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ARRI and ROE Visual Disclose Test Programme

ARRI and ROE Visual Disclose Test Programme

The Netherlands – When virtual production and, in particular, mixed reality production took flight in early 2020 ARRI and ROE Visual came into contact and connected to develop a better understanding of the impact of this technology on both LED volumes and camera performance. This mutual understanding has led to the development of a continuous testing programme.

Early 2020, when Europe had to face the first COVID-19 measures, it became clear for ARRI and ROE Visual that virtual production would become an essential technology. Both companies, leading in respectively image caption and LED technology, realised they are a vital link in the chain in developing and disseminating knowledge in this field.

Not put off by the impossibility of meeting regularly, and in person, the ARRI and ROE Visual teams gradually developed the idea of a joint testing programme. Working under NDA to protect the intellectual property involved, both companies created a safe and open environment wherein the technical teams could openly share their thoughts and insights.

"We started this co-operation just by spending some hours on zoom immersing ourselves in the related professional fields and becoming familiar with each other's technology. This exchange of knowledge was beneficial," explains Victor Kortekaas, technical director for ROE Visual Europe. Soon we realised we did touch on the same subjects, only had not yet developed a common vocabulary to describe it."

The co-operation resulted in the implementation of two identical test environments, one in Ismaning near Munich at the premises of ARRI, one in Leek at ROE Visual Europe. These set-ups comprise a Ruby LED wall and an AMIRA camera. The involvement deepened during the regular recaps of the technical teams, led by Victor Kortkaas and Andreas Oestreich, responsible for Software Development for Mixed Reality Production Solutions at ARRI, and touching on LED panel and camera behavior.

"It was basically about what happens internally in the LED volume and the camera, testing from theory to practice. But we also tested colour and colour processing, how the colour gamut relates to the camera's capabilities, how to optimise syncing the LED with the camera shutter, and gamma curves. We also were able to test topics like artefacts, scan lines, refresh rates, and multiplexing," continues Kortekaas.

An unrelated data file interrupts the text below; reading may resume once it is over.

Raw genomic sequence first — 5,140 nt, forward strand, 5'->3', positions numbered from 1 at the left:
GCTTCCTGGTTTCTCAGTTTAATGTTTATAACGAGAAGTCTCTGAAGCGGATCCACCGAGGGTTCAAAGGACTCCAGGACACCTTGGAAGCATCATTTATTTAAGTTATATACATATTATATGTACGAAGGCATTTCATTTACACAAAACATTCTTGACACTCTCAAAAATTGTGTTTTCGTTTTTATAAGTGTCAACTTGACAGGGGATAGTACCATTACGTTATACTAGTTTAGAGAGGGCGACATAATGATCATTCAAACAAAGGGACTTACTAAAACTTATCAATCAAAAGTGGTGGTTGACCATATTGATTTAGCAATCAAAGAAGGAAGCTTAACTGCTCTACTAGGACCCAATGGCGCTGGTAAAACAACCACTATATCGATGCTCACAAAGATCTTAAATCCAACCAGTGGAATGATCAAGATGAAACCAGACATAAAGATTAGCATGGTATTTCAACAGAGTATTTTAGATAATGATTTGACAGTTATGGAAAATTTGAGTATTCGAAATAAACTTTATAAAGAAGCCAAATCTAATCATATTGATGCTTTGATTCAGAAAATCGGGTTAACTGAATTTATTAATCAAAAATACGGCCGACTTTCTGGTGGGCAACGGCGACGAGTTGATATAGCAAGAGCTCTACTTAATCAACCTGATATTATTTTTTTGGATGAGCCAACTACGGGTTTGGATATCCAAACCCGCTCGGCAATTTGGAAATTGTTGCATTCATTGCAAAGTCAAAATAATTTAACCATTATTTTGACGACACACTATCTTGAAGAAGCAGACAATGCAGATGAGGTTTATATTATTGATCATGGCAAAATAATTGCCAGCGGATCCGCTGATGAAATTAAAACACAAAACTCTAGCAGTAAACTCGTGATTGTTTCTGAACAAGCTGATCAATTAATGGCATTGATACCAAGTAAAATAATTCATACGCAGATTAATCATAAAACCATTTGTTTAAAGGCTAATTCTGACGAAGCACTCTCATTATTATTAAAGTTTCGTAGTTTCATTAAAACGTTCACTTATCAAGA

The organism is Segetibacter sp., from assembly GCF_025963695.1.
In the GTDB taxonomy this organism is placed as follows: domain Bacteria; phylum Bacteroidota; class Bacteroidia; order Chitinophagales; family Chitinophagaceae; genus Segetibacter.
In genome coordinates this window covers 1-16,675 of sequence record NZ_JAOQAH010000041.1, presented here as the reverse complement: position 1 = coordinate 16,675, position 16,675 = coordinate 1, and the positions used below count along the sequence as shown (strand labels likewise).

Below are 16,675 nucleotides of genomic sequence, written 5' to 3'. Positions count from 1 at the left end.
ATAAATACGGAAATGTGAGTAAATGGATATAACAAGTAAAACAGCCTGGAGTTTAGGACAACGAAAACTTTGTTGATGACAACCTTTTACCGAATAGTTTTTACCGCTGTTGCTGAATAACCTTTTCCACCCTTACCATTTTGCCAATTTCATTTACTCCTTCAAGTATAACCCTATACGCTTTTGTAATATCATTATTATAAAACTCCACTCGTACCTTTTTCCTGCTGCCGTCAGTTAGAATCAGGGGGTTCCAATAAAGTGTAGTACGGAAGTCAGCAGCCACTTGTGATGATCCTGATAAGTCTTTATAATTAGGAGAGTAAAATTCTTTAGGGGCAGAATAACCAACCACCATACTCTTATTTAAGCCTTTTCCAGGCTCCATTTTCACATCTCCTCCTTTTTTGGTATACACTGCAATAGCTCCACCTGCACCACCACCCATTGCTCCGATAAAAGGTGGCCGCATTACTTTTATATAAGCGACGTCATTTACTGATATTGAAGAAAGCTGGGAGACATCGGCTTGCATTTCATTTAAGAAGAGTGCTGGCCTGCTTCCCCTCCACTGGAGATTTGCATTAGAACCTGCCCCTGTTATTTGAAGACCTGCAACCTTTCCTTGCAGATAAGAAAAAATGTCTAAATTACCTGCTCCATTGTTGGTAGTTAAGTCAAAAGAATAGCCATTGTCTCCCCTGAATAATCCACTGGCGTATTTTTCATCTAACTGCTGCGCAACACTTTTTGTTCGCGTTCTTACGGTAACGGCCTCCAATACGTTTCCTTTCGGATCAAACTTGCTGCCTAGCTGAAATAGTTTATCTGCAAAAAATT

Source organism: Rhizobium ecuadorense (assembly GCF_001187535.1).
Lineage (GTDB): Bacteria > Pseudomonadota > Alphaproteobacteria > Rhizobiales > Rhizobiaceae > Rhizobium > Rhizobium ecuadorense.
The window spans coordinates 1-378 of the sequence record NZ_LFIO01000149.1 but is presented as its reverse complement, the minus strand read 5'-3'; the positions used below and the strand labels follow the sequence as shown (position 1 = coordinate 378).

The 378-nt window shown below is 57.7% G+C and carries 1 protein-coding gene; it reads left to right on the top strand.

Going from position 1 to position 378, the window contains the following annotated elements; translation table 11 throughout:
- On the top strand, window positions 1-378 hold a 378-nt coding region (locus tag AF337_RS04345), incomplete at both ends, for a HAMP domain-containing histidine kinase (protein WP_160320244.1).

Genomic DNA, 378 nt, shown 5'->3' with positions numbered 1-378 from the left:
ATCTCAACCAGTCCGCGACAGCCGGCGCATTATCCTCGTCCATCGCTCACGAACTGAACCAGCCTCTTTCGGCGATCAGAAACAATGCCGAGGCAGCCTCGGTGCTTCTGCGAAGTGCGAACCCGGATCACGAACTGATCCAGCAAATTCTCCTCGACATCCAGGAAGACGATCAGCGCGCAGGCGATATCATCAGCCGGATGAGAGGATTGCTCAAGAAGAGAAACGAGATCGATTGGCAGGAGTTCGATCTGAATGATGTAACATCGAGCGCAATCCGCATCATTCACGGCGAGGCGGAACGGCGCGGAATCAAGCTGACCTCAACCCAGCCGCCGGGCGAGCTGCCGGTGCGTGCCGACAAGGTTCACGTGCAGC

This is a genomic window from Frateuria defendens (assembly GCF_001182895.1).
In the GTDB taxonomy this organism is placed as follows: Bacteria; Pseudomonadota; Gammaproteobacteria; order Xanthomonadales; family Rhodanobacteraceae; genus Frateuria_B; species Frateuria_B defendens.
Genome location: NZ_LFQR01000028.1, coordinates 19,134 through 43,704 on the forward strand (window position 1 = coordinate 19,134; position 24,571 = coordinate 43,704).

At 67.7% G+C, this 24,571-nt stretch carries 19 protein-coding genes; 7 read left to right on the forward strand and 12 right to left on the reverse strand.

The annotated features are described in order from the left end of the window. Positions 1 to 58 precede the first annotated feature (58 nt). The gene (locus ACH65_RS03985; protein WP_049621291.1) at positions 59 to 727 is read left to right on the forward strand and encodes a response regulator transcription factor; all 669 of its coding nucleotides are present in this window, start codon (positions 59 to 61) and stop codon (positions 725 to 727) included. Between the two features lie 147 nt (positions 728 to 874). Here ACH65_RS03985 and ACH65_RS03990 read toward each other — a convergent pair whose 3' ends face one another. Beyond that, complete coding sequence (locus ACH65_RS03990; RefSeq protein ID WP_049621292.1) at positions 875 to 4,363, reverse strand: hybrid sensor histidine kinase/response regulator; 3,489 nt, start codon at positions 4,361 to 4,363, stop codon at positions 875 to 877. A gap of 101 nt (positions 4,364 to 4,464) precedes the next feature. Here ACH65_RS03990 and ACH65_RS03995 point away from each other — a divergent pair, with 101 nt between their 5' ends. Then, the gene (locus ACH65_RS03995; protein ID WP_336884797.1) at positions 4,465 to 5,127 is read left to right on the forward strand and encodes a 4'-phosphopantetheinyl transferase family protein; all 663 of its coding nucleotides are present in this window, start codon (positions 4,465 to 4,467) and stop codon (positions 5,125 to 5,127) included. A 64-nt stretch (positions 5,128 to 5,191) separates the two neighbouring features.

"One of our key findings, particularly interesting for ARRI, was the behaviour of rolling shutter sensors, often used in cine productions, in combination with LED walls. There was a common sentiment that rolling shutters are not suited in mixed reality productions. Our research proved differently. By optimising the timing of the camera and the LED volume, it became clear that the use of a rolling shutter was not a limitation," comments Andreas Oestreich. "In addition, we also found a way to reduce common artefacts by offsetting the synchronisation correctly, therefore aligning the exposure time of the camera with the refresh cycle of the LED and enabling the full camera sensor."

Based on the results achieved so far, it is indisputable that ARRI and ROE Visual will continue and intensify the collaboration and prolong their testing programme.

"Our goal for the future is to continue our research on the deepest possible levels. In doing so, we strive to obtain optimum integration between systems resulting in a more user-friendly experience," states Oestreich. "For ARRI, the collaboration with ROE Visual is another important step to offer our customers the best possible solutions for mixed reality applications."

17th June 2021

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